After working in a UK subsidiary of a major oil company I was taken aback by how much bad strategy I had witnessed over the years. When Rumelt talks about "Dog's Dinner Objectives" my heart sank. I vividly remember watching a 146 slide presentation on "Retail Strategy" which was to supposed to be a distillation of our core strategy! The chapter on inertia and entropy is thought provoking as well. The need for simplification in order to break organizational culture should be a wakeup call to CEO's of major organizations everywhere.
Highly Recommended.
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29 of 32 people found the following review helpful
5.0 out of 5 stars Clear your head, 25 Jun 2011
By 
J. Erlank (London, UK) - See all my reviews
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I'm not exaggerating when I say that reading this book made me think more clearly.

The author describes what strategy IS, and describes how to distinguish good from bad. It's the kind of stuff that's obvious - but only AFTER you've had it pointed it out to you.

He goes into a clear breakdown of what makes bad strategy (wishful thinking, not understanding the problem, etc.) and good strategy (knowing what the problem is, actionable etc.). The tips on how to detect bad strategy are worth reading. One of them is to watch out for "fluff" --- I love this definition of cloud computing from an EU report: "an elastic execution environment of resources involving multiple stakeholders and providing a metered service at multiple granularities for a specified level of quality-of-service". (In case you wondered what your EU taxes were being spent on).

It's easy reading and quite short, you can probably read most of it on a 2 hour flight, and it's worth the time; really recommended.
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3 of 3 people found the following review helpful
5.0 out of 5 stars Energising - a great book, 1 Mar 2012
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markr - See all my reviews
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This is the first book in many years which has inspired me to annotate passages, and to try to memorise quotes, for future use. There is so much here of value to anyone in a position of responsibility. I have recommended this book strongly to colleagues, at least 2 of whom are now reading the book, and seem to be as fascinated as me by the simplicity, yet high relevance of the ideas.

This gets right to the heart of what can go wrong in organisations, particularly large ones. Strategy documents which are not much more than bulky laundry lists of desirable outcomes, with no prioritising of how to achieve them; lethargy; and 'that's how we have always done things', being unchallenged whilst competitive advantage is allowed to drift away are all addressed here, with clear recommendations about how to address the malaise.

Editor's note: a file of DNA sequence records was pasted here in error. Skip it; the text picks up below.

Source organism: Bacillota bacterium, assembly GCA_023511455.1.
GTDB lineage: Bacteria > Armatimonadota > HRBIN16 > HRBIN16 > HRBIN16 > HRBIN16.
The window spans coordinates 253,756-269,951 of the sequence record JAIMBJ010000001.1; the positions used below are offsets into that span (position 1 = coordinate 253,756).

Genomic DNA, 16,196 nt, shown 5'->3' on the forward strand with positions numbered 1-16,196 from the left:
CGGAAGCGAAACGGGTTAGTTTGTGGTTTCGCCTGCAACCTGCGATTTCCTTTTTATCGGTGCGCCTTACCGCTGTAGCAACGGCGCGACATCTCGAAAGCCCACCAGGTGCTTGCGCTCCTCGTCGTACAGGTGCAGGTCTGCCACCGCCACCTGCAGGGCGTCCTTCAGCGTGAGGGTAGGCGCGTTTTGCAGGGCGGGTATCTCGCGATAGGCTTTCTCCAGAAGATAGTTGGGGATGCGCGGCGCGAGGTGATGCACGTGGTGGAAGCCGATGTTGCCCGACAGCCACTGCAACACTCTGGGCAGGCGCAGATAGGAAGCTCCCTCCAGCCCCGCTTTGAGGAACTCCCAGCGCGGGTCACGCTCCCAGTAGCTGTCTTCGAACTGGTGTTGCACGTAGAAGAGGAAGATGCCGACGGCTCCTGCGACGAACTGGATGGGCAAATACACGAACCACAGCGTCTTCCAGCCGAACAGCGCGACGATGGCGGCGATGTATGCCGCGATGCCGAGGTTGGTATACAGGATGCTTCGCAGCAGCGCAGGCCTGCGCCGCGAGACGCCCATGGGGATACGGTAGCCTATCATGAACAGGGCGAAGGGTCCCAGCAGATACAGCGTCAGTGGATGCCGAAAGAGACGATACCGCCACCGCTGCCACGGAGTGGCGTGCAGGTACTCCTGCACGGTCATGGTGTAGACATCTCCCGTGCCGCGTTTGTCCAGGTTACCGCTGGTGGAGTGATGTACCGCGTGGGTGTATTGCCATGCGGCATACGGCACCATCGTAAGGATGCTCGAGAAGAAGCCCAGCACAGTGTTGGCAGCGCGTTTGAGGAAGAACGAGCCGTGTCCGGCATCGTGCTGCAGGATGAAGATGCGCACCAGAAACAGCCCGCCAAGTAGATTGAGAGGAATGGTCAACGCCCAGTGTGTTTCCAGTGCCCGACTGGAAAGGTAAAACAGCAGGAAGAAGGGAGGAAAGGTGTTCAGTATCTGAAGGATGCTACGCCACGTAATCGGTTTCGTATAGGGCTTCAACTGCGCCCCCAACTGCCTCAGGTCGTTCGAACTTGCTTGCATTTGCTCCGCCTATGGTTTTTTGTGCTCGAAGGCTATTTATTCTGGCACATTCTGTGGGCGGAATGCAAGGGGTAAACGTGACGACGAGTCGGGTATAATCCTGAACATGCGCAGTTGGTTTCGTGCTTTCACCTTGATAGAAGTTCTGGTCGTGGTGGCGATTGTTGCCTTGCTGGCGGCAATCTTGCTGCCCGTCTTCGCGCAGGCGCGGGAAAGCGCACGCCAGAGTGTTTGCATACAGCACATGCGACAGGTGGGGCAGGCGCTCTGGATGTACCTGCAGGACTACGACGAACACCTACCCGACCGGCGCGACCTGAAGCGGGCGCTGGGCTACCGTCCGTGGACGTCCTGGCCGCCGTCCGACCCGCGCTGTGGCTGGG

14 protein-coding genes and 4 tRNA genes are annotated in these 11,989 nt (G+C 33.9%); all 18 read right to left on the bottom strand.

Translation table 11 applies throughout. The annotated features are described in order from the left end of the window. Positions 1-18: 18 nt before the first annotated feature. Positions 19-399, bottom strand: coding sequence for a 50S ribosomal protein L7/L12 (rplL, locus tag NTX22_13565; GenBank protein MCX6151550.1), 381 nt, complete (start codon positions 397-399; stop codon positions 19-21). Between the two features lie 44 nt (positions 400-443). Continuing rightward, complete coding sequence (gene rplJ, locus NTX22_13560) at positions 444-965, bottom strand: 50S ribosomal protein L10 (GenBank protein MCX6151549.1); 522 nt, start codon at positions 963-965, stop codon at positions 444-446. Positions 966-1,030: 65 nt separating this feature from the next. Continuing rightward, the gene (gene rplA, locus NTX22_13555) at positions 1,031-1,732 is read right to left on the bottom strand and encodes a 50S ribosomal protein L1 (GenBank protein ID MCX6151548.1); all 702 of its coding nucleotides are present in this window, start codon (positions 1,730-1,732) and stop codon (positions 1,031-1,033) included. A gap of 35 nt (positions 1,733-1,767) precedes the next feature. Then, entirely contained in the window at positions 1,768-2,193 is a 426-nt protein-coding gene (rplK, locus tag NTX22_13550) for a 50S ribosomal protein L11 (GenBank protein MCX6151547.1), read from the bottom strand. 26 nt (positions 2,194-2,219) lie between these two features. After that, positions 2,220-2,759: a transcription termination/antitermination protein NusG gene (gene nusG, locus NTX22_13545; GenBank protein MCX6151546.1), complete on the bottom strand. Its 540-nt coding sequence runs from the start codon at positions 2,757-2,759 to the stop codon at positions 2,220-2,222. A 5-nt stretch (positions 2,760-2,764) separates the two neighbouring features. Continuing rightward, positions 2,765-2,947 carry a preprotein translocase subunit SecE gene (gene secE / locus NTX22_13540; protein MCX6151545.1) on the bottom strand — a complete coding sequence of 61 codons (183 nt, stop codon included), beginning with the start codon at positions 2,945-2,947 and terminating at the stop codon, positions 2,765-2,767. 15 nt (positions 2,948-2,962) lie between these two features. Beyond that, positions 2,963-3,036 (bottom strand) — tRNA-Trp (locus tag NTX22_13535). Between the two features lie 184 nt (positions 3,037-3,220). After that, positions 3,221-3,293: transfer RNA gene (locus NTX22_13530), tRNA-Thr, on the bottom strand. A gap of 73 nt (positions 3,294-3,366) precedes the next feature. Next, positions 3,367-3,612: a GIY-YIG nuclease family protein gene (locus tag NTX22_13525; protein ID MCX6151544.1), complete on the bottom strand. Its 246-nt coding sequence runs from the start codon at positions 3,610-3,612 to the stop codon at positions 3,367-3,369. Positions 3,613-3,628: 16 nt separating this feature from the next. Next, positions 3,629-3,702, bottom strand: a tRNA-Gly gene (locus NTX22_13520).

Do read this book - I was energised and inspired by Richard Rumelt's analyses and solutions, and will return to this book again and again

Highly recommended
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3 of 3 people found the following review helpful
5.0 out of 5 stars Really good read, 29 Jan 2012
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Welwynmariner (Welwyn Garden City, Herts, United Kingdom) - See all my reviews
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I've always enjoyed Richard Rumelt's articles and his book is a very readable example packed account of good and not so good strategic thinking.

It lies in the half way house between academic theory and personal anecdote beloved of successful entrepreneurs who encourage you to "do it their way". Rumelt disects the jargon and cliche driven approaches you find in other works. It's a steal.
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2 of 2 people found the following review helpful
4.0 out of 5 stars Wonderful, 18 Sep 2011
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'Strategy' is among the most over-used words in business. This book breaks strategy down, describes its proper sense, and gives practical examples to illuminate the benefits of true strategy.

The book is a very entertaining, informative read. I would recommend it to anyone in a decision-making position.
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2 of 2 people found the following review helpful
5.0 out of 5 stars Real, slap the forehead, why didnt I think of that?, 31 July 2011
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Kristin "I read so I don't kill people!" (Wiltshire) - See all my reviews
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I downloaded the kindle sample, as usual with these books to see if I thought I could bear it enough to actually read it. But what I found was a book so interesting that I actually went straight ahead and bought the whole thing within minutes, and then continued to read it. The real world examples of what was going wrong make such a difference to this book, and they are examples you will have heard about like a recent war.

Totally refreshing book on the subject, and one to read either if you are new to writing strategies, or have hit a rut with writing so many that they all just feel churned out and ineffective. This book should actually be forced onto many senior civil servants to make them think about what they have done.
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2 of 2 people found the following review helpful
5.0 out of 5 stars Sensible. No pompous jargon., 10 July 2011
A very sensible account about strategy. The most refreshing aspect is the lack of abused pompous jargon often found in strategy related books.
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1 of 1 people found the following review helpful
4.0 out of 5 stars Definitely worth a read, 2 Nov 2013
By 
O. Benson "ollybenson" (London, UK) - See all my reviews
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I'm not actually quite sure why I bought this, because I'm not really into management-type books; but I'm glad I did and I'm glad I read it. The first thing to say is it isn't a usual management book, insofar as it doesn't read like a huge sales pitch for a big piece of secret information that you'll eventually get to. Instead it gives one simple piece of advice and then a bunch of concrete examples as to why it worked or didn't work.

What's also good is that the examples are real companies, both large and small, and the author doesn't try and impress with his success rate.

My only complaint is the final chapter seems a bit superfluous and more like a history of the financial crash rather than a book on strategy. And then it stops.

But definitely worth a read.
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Good Strategy/Bad Strategy: The Difference and Why It Matters
Good Strategy/Bad Strategy: The Difference and Why It Matters by Richard P Rumelt (Audio CD - 6 Aug 2012)